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South Bend Tribune

November 30, 2006

Buchanan barn rebuilt
Tribune Correspondent

Restoration effort seeks to preserve the past

   Sam and Peggy Stitt have a real partnership going:  35 years of marriage and a business they co-founded 33 years ago, one that has brought the Hesperia, Mich., couple to Buchanan temporarily to bring back to life a historical barn severely damaged by a 2004 tornado.
   The co-founder of Great Lakes Barn Preservation has shared that barn preservation passion for decades. 
   “Peggy and I are both in this together,” said Sam Stitt.  “It’s all we do; we’re really dedicated to restoring.
  For four or five days a week, they’ll pack up their travel trailer and “set up a camp on the job.”  (They have been known, though, to drive back to Hesperia if something important – like a grandchild’s school program – is happening at home.)
   On weekends, they’re often scouting out new job possibilities.            Both have residential builder’s licenses as does their son, Sam Stitt IV, the “third generation barnwright.”
   Peggy has been involved in every aspect of the business, from physical labor to accounting.
   So recently they were camping on Walton Road, working with a half dozen or so crew members on a restoration project.
   “This could be one of the oldest barns we’ve ever worked on,” Stitt said.
   The barn is owned by Bryan and Kathy Virgil, of St. Joseph.  They rent out the house; Kathy Virgil’s father farms the land.
   “Sam has done an excellent job; we feel fortunate to have found him,” said Kathy Virgil, who grew up on the Buchanan farm owned by her parents, Charles and Jeannette Spark.  
   Along with his own farm, Charles Stark had farmed the Walton Road land for some years before the Virgil’s purchased it 18 years ago.  He’s worked it ever since.
   The tornado left cedar shake roof scraps all over the yard:  a week’s worth of cleanup work.
   The barn decision took quite a bit longer.
   “We struggled with it economically,” she said.  “We could have knocked it down and put up a pole barn for the same amount of money.
   “But this is a wonderful old barn: no nails, all pegs.  And we’ve always liked old structures and preserving history.”
   Stitt agrees that the Virgil’s’ barn is “a unique barn, different from what we’ve worked on before, in that it’s so tall a 23 feet 9 inch side.”  It also looks different, with 16 windows, originally louvered and constructed on two levels at both 8 and 20 feet.
   “We’re not used to seeing that many windows or that type of window in a barn,: he said.  “They had louver/shutters just like you’d have in a house, even with the mechanism to manipulate them: it’s just totally different for a barn.”  He is, in fact, “unsure of their usefulness in a barn,” especially in that someone would have had to climb a ladder to open and shut them.  In the proper spirit of historic renovation, he and his crew will install two-foot and 28-inch windows in all the holes.  They’ll also use as much of the original wood as possible.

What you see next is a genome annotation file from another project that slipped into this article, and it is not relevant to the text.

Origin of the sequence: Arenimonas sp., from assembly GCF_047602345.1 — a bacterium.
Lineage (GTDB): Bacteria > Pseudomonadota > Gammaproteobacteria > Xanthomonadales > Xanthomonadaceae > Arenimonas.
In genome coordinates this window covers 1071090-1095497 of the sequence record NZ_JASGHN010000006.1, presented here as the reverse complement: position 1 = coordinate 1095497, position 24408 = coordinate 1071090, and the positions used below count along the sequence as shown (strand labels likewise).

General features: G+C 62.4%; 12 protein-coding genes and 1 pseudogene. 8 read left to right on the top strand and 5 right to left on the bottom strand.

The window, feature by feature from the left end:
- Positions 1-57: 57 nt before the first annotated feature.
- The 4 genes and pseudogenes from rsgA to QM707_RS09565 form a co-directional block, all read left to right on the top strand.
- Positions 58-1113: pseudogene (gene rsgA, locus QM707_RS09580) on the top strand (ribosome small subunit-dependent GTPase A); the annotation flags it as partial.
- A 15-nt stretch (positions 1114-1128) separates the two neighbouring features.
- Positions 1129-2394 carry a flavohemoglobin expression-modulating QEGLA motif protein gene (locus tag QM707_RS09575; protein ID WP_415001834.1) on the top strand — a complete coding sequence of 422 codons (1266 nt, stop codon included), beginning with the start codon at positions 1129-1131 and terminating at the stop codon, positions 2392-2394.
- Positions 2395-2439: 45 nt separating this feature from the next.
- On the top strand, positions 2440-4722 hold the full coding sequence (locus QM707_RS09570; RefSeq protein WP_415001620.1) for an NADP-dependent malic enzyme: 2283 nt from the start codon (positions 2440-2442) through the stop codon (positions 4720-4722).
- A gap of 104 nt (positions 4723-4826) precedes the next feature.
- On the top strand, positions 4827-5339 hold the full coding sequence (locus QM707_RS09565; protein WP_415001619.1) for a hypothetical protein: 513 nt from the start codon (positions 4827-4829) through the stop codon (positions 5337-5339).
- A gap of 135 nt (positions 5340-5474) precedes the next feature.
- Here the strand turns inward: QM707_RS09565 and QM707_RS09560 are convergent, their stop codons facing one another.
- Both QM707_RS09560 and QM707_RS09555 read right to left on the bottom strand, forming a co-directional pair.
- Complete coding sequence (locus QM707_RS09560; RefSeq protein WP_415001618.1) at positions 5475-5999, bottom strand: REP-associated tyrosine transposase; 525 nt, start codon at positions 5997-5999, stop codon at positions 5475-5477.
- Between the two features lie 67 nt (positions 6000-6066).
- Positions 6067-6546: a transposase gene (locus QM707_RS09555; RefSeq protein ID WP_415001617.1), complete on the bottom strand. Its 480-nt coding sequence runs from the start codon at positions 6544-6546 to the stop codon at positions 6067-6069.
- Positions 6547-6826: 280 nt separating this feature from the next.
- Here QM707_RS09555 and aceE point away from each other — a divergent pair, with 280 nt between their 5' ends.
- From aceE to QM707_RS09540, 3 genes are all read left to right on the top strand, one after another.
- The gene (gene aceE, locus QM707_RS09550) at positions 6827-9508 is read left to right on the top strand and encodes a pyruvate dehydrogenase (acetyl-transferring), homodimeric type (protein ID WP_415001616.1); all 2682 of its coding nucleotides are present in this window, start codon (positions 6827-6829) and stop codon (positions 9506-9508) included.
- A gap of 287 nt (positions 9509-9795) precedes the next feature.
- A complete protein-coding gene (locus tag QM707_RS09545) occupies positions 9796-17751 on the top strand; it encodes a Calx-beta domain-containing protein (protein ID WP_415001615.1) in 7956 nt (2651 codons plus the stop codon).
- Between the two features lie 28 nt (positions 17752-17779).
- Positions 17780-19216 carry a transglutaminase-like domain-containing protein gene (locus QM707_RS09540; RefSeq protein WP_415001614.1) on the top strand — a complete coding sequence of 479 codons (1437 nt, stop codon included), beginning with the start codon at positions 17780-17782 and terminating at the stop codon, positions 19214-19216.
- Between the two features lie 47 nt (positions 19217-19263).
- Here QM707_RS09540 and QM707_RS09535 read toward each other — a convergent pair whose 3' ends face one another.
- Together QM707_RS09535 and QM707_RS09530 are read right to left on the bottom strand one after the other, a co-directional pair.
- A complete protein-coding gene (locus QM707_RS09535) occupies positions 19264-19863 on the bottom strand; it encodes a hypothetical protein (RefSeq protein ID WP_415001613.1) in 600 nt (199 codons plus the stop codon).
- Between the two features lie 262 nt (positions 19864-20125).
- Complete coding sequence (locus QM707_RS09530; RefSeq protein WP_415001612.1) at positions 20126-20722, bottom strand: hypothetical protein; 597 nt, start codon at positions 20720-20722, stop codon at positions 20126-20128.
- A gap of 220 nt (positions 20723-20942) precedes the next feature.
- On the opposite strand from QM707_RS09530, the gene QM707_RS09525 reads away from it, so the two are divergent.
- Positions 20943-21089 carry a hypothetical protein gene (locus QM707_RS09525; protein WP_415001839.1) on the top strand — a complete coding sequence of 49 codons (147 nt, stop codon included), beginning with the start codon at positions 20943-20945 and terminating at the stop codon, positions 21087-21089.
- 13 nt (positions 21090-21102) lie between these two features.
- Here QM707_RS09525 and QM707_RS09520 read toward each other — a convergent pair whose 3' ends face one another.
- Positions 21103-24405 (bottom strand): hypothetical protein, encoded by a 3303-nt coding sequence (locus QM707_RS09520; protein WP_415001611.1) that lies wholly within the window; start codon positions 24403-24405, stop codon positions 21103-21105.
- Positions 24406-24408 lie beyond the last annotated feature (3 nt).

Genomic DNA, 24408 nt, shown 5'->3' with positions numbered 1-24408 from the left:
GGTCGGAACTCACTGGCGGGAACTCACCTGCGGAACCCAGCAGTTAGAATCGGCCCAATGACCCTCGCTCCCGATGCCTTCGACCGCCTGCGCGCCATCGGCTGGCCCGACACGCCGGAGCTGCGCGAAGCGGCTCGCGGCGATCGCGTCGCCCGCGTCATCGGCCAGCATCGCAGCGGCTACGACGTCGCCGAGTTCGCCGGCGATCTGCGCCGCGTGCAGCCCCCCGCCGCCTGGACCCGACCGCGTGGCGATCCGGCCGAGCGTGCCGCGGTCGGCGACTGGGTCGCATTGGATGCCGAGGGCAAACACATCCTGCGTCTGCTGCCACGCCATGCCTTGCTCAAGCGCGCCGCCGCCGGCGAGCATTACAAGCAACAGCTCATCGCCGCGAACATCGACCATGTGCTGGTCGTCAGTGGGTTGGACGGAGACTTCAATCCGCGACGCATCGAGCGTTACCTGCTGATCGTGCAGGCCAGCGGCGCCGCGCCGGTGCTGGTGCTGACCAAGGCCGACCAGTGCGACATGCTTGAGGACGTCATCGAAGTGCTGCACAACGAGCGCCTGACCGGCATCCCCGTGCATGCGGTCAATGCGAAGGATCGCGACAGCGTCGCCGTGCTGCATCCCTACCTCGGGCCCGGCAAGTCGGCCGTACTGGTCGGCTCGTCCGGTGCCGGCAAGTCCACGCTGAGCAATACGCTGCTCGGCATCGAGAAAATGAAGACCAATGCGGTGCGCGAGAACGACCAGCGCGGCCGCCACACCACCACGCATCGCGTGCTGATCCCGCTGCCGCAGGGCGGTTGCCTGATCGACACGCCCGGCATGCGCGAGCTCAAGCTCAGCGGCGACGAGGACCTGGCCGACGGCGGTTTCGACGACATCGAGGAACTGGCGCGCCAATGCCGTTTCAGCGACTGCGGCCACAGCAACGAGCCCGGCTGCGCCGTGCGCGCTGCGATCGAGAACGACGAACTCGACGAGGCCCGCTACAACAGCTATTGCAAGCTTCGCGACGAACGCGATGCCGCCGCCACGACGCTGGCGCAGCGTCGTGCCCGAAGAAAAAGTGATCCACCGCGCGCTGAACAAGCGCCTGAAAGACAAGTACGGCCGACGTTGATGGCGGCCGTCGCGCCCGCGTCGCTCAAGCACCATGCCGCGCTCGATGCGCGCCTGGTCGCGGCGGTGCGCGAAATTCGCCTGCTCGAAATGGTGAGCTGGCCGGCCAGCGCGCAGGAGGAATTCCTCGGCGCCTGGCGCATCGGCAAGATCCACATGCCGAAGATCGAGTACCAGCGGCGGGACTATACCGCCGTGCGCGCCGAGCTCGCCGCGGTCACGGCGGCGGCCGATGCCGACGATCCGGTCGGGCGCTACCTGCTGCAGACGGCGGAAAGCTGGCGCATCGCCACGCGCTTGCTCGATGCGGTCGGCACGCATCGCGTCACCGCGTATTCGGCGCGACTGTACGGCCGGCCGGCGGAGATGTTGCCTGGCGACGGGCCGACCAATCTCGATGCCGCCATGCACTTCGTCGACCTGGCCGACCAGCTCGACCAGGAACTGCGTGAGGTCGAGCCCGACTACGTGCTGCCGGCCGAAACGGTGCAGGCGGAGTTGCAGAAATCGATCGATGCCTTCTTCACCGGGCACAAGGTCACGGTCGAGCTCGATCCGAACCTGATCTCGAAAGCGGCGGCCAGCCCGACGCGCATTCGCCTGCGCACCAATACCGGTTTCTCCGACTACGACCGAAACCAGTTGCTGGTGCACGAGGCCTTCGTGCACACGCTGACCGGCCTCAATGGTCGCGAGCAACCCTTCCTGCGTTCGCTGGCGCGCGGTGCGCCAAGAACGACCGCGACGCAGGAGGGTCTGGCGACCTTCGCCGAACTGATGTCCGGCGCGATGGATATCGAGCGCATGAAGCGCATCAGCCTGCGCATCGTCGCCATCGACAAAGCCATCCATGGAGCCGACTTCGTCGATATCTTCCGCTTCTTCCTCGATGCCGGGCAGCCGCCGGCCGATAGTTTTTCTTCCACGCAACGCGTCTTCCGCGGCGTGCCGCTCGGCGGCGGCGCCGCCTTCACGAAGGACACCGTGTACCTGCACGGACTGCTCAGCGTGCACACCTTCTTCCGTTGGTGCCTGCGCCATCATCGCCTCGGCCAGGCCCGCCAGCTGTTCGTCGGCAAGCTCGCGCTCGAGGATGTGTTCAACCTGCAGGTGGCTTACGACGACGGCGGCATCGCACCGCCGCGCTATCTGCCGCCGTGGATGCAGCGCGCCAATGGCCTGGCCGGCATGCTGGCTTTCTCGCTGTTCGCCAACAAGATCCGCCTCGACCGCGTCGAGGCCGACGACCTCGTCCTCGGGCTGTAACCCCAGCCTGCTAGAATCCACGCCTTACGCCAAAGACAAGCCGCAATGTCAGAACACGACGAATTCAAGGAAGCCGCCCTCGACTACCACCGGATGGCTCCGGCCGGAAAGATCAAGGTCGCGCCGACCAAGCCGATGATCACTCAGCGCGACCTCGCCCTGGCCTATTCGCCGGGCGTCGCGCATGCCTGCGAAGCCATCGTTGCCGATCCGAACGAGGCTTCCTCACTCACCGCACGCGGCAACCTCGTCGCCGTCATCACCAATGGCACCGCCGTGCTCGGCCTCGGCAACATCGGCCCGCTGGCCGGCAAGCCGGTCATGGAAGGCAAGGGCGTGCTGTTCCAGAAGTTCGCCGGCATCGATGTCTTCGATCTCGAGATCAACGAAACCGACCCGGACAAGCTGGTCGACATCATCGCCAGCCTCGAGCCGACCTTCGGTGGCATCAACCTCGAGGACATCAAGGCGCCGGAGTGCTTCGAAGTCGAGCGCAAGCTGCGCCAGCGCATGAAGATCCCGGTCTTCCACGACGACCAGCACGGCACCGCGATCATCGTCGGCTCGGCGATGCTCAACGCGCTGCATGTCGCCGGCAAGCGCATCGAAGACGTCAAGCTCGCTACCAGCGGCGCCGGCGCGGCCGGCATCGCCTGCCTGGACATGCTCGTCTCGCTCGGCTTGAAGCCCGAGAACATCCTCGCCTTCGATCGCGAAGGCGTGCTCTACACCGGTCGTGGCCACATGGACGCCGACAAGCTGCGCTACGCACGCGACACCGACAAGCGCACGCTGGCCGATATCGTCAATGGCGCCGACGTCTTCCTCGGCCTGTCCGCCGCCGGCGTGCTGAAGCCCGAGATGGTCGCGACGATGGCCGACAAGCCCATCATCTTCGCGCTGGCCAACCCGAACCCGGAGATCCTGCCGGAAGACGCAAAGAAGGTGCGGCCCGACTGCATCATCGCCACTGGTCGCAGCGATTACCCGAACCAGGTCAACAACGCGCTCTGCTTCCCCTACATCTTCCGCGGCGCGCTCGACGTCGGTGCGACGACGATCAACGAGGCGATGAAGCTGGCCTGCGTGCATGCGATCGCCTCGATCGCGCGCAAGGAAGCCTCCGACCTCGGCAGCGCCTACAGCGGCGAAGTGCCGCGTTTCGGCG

Stitt points enthusiastically to mortise and tenon construction, to the major beams that form the main infrastructure.  The 8-inch-by-8-inch beams are hand-hewn, as evidenced by regular digs in the wood.  The smaller braces have straight marks, running perpendicular to the wood, indicating that a water-powered sawmill was used (the mill went up and down”).  It was a common choice until the 1850’s, when, he said, the newer, steam engine-run circular mills were introduced in Michigan.
   “That’s the way we date the barns,” he said.  He’s also used one beam with an exciting history all its own. “The tornado sent it flying about 100 feet and three feet into the ground,” he explained.  It’s now been restored to its rightful place.
   A member of the Traditional Timber Regulatory and Advisory Group (annually, members meet to share their knowledge on covered bridges, barns – any wood structures built before 1900) and the Timber Frame Guild, Stitt said he believes that there is growing national interest for these old historical structures.
   “It’s important to save them,” he said.
   Kathy Virgil is delighted that “Sam will restore (her old barn) to the way it probably was originally: We just felt as if we wanted to preserve a piece of history.”
   Stitt said he believes there are solid reasons for restoring historical barns.
   Michigan law, he notes, provides that “any agricultural structure built before 1936 can be restored with no tax increase.”
   Barns also are eminently usable, he believes – a completely functional “bit of Americana.”
   The bottom line, though, is that “the heartland was made up of these old structures.  When these are gone, they’ll be gone forever.
   Great Lakes Barn Preservation will both move and restore barns and can be reached at greatlakesbarn.com.

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